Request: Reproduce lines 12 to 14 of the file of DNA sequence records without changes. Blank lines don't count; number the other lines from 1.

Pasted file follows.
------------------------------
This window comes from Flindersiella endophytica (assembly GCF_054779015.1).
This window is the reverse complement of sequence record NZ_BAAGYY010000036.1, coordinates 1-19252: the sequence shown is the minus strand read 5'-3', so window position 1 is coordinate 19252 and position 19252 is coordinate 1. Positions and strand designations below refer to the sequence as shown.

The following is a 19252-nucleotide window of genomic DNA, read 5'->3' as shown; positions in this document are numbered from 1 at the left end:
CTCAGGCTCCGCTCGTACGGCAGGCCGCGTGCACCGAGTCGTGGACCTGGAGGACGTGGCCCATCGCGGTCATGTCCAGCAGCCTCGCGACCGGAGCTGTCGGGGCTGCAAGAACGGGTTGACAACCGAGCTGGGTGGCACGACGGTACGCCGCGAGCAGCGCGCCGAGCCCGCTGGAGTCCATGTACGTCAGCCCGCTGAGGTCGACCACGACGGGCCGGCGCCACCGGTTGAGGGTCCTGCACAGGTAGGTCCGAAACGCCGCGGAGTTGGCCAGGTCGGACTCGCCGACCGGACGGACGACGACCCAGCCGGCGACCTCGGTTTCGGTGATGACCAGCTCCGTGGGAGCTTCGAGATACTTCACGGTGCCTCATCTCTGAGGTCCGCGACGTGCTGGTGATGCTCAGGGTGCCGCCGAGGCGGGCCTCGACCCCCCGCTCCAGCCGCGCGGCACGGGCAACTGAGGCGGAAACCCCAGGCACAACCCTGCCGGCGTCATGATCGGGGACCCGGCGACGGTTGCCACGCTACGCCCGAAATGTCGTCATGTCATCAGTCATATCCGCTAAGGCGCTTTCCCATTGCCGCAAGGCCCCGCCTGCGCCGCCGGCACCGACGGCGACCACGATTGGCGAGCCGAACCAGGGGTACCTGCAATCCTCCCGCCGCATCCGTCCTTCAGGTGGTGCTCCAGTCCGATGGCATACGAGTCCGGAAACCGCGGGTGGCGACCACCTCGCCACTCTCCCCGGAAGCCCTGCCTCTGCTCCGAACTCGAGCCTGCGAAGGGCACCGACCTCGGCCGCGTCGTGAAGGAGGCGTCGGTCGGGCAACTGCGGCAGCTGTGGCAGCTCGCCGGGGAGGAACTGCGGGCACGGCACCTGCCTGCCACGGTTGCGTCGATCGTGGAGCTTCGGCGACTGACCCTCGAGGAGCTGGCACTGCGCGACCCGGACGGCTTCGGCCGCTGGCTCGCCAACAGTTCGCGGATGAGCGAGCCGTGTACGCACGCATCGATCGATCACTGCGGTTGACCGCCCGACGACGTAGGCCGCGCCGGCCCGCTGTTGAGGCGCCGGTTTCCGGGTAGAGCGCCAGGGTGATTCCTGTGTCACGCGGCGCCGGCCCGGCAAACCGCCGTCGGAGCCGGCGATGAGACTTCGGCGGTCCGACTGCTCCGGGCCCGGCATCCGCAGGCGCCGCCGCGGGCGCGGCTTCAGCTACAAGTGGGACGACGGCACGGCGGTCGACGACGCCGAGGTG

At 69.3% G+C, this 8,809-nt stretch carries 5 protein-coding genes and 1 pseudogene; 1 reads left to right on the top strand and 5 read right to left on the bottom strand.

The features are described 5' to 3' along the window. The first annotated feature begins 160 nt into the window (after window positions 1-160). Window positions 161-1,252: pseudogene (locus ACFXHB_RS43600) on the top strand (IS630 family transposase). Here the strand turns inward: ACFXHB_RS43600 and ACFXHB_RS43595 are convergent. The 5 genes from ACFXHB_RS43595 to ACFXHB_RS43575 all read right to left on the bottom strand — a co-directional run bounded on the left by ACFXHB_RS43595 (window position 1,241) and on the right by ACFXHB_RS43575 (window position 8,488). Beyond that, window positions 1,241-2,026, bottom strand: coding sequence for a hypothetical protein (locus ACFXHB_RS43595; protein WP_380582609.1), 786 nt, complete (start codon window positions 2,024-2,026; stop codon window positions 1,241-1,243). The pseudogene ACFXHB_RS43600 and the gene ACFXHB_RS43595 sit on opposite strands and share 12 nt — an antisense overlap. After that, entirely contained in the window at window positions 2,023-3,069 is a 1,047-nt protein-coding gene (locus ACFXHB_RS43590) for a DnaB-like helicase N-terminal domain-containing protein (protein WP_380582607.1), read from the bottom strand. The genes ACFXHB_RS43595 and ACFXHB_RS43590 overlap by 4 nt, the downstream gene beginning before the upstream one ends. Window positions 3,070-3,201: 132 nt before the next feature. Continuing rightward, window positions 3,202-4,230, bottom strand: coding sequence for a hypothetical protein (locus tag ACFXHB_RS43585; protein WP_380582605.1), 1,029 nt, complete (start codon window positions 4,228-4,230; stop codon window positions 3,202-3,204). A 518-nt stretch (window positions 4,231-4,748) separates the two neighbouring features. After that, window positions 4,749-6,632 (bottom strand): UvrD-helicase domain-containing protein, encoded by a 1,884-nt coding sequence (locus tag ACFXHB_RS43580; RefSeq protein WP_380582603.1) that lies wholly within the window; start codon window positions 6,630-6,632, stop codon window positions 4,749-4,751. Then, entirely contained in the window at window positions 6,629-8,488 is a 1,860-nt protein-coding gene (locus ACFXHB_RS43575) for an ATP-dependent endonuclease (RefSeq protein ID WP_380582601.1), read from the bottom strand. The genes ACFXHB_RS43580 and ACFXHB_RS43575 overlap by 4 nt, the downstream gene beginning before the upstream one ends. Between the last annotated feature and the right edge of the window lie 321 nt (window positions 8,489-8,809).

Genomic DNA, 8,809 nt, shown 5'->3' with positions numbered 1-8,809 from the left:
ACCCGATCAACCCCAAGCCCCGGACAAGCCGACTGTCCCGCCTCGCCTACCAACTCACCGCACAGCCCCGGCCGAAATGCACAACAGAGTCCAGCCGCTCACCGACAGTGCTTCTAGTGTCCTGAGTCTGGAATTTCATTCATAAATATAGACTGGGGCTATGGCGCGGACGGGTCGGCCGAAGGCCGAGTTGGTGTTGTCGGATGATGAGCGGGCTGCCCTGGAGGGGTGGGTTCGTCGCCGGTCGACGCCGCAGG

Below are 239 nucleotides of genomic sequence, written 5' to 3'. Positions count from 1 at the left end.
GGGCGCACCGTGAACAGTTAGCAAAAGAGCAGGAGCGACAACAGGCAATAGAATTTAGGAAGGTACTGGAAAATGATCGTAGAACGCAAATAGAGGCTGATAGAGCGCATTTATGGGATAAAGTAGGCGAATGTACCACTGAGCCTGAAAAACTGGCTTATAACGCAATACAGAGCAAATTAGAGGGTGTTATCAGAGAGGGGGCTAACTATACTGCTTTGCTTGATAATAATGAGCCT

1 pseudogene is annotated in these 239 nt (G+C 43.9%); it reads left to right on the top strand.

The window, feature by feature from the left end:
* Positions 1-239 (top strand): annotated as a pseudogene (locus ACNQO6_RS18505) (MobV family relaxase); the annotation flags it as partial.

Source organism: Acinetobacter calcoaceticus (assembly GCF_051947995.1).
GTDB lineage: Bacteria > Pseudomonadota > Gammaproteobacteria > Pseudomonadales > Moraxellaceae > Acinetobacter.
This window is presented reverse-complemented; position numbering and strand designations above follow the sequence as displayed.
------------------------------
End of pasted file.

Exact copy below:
The window, feature by feature from the left end:
* Positions 1-239 (top strand): annotated as a pseudogene (locus ACNQO6_RS18505) (MobV family relaxase); the annotation flags it as partial.

Source organism: Acinetobacter calcoaceticus (assembly GCF_051947995.1).